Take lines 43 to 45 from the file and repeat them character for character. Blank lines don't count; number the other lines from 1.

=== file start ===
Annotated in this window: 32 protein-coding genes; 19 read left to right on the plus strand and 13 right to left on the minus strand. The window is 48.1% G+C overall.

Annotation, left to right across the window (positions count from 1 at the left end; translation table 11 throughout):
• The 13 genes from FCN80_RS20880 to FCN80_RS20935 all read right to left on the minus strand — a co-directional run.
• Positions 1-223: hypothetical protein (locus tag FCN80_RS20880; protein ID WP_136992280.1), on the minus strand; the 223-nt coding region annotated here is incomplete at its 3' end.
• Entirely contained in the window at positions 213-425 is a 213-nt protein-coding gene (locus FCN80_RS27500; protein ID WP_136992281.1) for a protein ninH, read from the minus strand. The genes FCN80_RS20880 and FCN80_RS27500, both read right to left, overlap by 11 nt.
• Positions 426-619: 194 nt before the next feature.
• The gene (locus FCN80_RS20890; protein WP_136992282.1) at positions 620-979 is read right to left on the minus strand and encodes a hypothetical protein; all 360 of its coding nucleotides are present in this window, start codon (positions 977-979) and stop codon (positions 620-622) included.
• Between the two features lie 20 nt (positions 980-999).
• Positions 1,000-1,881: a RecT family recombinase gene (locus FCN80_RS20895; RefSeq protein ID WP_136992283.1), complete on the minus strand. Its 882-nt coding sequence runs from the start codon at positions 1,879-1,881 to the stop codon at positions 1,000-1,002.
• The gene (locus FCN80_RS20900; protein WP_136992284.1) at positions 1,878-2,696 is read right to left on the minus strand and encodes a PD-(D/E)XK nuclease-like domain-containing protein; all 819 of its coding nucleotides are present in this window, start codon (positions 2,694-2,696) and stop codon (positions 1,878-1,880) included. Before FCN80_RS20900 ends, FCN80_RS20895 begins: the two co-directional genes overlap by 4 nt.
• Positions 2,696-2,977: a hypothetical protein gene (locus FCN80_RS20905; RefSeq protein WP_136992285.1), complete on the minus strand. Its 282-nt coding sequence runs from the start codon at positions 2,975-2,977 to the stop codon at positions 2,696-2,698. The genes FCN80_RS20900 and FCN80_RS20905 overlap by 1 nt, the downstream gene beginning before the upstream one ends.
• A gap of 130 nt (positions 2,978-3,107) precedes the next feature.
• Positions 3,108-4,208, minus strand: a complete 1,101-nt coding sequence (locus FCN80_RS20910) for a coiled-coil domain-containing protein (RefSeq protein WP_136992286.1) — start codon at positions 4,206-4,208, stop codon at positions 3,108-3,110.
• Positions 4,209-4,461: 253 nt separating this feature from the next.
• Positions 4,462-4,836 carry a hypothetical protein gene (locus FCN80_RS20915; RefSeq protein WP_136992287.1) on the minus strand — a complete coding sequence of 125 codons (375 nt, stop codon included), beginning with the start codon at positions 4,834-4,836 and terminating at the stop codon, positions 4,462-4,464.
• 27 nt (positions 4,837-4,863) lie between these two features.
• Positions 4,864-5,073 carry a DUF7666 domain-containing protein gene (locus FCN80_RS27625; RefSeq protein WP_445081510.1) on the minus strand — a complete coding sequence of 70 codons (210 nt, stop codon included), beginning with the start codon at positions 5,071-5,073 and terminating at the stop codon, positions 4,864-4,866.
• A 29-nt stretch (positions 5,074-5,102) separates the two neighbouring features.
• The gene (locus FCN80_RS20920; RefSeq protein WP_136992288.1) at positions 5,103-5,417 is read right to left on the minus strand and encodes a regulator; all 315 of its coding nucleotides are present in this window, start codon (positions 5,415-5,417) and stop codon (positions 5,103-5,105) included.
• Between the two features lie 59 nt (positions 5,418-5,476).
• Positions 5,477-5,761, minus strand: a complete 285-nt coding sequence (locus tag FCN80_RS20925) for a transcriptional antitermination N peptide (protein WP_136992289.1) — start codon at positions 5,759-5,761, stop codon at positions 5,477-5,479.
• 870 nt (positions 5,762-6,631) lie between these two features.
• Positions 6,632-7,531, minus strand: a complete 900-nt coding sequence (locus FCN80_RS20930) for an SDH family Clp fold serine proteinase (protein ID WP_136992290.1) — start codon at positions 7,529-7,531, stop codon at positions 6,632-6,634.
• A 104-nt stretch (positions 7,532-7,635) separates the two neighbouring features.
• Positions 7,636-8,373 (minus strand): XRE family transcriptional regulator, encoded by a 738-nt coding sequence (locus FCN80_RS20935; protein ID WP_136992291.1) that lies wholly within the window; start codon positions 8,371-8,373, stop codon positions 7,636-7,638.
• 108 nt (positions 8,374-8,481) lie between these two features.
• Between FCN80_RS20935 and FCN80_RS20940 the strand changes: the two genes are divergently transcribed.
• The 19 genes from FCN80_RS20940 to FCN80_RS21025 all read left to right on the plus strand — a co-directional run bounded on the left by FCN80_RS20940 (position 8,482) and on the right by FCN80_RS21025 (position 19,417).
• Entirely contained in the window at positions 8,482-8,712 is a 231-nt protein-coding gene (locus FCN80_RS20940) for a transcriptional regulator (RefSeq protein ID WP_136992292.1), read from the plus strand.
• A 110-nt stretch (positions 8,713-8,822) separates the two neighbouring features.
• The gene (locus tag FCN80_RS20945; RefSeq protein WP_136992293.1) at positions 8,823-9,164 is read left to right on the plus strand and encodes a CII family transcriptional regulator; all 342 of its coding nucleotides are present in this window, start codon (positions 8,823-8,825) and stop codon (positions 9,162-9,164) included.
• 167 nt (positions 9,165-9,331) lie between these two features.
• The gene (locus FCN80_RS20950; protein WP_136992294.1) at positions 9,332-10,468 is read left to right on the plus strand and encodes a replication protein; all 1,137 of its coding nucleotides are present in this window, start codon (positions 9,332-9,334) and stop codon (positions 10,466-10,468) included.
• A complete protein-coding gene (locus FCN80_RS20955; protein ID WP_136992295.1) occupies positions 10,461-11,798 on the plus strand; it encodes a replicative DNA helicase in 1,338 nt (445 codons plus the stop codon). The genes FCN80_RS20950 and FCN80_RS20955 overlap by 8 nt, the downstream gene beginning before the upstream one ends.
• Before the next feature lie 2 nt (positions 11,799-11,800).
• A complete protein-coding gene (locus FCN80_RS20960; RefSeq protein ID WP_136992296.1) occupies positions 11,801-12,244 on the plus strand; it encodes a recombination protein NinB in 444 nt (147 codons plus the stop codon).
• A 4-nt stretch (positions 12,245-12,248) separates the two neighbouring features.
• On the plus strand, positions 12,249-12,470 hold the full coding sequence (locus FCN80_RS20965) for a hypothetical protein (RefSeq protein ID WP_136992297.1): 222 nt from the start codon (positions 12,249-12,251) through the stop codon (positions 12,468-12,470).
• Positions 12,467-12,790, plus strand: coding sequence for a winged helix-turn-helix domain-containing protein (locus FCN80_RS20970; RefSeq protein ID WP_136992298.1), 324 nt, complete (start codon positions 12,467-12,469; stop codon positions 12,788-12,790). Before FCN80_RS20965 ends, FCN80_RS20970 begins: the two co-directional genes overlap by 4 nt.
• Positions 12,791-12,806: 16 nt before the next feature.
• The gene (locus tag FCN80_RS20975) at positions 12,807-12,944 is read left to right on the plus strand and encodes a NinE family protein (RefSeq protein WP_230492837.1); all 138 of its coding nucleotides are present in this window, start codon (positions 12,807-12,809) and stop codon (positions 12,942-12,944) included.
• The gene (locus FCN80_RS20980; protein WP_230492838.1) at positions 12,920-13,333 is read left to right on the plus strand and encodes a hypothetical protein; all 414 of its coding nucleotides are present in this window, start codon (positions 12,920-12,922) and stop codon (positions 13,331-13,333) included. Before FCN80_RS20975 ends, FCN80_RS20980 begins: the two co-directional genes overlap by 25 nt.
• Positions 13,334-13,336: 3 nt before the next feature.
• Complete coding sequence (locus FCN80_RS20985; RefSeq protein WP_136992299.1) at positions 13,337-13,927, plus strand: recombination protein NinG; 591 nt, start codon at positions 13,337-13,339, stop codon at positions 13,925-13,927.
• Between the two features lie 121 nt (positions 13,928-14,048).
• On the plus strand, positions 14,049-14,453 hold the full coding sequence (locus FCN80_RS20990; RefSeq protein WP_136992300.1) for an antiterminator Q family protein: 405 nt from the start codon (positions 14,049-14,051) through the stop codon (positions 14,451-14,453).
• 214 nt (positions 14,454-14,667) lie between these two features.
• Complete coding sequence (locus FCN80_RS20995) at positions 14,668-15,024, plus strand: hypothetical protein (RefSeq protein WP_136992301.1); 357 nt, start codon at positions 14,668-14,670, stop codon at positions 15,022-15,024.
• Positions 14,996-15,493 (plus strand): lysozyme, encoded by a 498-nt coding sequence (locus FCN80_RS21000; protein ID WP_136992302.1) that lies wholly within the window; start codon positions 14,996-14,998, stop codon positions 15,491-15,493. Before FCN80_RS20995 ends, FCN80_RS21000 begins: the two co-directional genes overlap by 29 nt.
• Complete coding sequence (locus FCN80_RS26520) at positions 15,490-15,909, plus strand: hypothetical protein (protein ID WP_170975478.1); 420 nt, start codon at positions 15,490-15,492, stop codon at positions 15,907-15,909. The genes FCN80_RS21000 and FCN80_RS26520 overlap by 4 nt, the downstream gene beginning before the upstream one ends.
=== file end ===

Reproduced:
• Positions 13,334-13,336: 3 nt before the next feature.
• Complete coding sequence (locus FCN80_RS20985; RefSeq protein WP_136992299.1) at positions 13,337-13,927, plus strand: recombination protein NinG; 591 nt, start codon at positions 13,337-13,339, stop codon at positions 13,925-13,927.
• Between the two features lie 121 nt (positions 13,928-14,048).